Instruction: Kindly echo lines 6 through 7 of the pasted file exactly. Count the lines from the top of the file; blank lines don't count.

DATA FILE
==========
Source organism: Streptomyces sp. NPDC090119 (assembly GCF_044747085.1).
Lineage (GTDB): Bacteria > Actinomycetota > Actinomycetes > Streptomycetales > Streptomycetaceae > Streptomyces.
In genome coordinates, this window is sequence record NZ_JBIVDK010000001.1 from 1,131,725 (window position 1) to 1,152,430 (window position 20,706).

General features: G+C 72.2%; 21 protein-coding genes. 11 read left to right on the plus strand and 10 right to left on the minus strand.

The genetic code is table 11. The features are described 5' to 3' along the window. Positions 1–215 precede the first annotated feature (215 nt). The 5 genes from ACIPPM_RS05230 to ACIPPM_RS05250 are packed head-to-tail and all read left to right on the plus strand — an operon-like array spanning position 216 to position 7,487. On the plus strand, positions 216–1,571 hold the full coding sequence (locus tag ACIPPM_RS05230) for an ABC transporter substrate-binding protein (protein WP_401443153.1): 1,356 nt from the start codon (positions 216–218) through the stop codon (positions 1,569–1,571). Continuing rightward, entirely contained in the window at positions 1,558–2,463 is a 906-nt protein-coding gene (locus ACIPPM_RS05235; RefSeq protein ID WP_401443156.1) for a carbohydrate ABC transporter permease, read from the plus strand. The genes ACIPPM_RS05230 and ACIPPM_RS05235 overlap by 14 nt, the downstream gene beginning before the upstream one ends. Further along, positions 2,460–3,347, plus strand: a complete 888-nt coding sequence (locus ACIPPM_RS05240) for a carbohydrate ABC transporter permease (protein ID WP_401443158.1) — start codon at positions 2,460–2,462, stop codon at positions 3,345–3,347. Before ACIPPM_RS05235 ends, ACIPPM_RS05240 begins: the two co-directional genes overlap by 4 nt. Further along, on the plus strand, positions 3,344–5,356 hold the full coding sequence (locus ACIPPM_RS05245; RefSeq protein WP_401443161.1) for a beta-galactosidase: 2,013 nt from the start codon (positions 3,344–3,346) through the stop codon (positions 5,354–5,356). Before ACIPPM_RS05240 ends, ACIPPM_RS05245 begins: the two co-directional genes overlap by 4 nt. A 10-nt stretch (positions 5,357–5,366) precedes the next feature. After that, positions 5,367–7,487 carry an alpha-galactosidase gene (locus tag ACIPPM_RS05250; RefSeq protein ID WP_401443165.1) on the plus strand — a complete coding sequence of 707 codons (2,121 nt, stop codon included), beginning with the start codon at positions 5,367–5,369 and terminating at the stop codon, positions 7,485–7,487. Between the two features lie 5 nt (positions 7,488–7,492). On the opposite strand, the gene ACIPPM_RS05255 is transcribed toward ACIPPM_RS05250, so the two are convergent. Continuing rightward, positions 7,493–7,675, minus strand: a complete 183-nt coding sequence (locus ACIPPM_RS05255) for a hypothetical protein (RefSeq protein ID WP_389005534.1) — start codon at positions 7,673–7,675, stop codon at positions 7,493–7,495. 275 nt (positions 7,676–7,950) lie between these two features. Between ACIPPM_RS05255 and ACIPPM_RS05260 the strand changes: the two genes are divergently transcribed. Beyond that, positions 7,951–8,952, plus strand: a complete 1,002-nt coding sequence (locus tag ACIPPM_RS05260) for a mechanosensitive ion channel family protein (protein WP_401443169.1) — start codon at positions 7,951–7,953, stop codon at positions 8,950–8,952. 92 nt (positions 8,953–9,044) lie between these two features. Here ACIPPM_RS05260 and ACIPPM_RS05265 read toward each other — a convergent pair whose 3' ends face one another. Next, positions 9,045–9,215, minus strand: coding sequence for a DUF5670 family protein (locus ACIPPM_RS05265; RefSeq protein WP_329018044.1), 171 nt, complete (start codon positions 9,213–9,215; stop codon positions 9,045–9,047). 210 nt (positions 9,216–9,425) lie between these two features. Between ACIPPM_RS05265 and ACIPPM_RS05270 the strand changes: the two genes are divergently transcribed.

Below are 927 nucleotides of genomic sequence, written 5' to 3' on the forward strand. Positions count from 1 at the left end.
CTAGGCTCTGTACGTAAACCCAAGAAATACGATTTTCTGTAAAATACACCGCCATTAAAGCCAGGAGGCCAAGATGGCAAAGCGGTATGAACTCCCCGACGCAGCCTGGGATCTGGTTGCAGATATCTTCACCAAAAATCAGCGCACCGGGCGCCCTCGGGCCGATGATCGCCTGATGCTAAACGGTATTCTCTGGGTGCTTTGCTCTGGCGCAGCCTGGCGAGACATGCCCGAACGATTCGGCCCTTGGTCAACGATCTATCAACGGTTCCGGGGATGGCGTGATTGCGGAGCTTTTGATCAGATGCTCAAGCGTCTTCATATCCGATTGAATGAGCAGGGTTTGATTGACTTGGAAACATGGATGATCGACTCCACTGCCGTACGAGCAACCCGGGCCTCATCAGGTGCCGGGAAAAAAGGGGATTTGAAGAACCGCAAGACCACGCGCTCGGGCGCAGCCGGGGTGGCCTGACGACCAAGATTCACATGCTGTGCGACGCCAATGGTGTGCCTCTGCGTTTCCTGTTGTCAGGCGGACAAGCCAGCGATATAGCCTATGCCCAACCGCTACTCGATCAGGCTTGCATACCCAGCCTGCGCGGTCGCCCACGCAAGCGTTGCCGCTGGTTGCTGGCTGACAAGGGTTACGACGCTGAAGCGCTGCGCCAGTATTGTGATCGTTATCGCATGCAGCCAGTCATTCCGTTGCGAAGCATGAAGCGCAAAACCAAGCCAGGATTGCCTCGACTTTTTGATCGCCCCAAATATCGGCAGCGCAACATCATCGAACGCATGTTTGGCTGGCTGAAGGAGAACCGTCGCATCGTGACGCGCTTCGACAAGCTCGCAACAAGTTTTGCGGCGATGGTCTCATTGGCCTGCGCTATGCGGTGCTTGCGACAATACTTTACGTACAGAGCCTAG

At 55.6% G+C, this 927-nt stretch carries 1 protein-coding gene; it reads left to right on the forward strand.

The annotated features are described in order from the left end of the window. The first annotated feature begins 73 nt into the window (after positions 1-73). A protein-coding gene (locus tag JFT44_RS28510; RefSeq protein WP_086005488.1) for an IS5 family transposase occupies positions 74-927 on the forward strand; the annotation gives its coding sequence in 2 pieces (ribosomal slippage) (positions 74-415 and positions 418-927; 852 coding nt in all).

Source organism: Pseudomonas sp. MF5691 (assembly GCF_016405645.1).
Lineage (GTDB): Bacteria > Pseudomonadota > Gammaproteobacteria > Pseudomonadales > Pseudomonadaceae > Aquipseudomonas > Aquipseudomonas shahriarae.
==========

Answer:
Below are 927 nucleotides of genomic sequence, written 5' to 3' on the forward strand. Positions count from 1 at the left end.
CTAGGCTCTGTACGTAAACCCAAGAAATACGATTTTCTGTAAAATACACCGCCATTAAAGCCAGGAGGCCAAGATGGCAAAGCGGTATGAACTCCCCGACGCAGCCTGGGATCTGGTTGCAGATATCTTCACCAAAAATCAGCGCACCGGGCGCCCTCGGGCCGATGATCGCCTGATGCTAAACGGTATTCTCTGGGTGCTTTGCTCTGGCGCAGCCTGGCGAGACATGCCCGAACGATTCGGCCCTTGGTCAACGATCTATCAACGGTTCCGGGGATGGCGTGATTGCGGAGCTTTTGATCAGATGCTCAAGCGTCTTCATATCCGATTGAATGAGCAGGGTTTGATTGACTTGGAAACATGGATGATCGACTCCACTGCCGTACGAGCAACCCGGGCCTCATCAGGTGCCGGGAAAAAAGGGGATTTGAAGAACCGCAAGACCACGCGCTCGGGCGCAGCCGGGGTGGCCTGACGACCAAGATTCACATGCTGTGCGACGCCAATGGTGTGCCTCTGCGTTTCCTGTTGTCAGGCGGACAAGCCAGCGATATAGCCTATGCCCAACCGCTACTCGATCAGGCTTGCATACCCAGCCTGCGCGGTCGCCCACGCAAGCGTTGCCGCTGGTTGCTGGCTGACAAGGGTTACGACGCTGAAGCGCTGCGCCAGTATTGTGATCGTTATCGCATGCAGCCAGTCATTCCGTTGCGAAGCATGAAGCGCAAAACCAAGCCAGGATTGCCTCGACTTTTTGATCGCCCCAAATATCGGCAGCGCAACATCATCGAACGCATGTTTGGCTGGCTGAAGGAGAACCGTCGCATCGTGACGCGCTTCGACAAGCTCGCAACAAGTTTTGCGGCGATGGTCTCATTGGCCTGCGCTATGCGGTGCTTGCGACAATACTTTACGTACAGAGCCTAG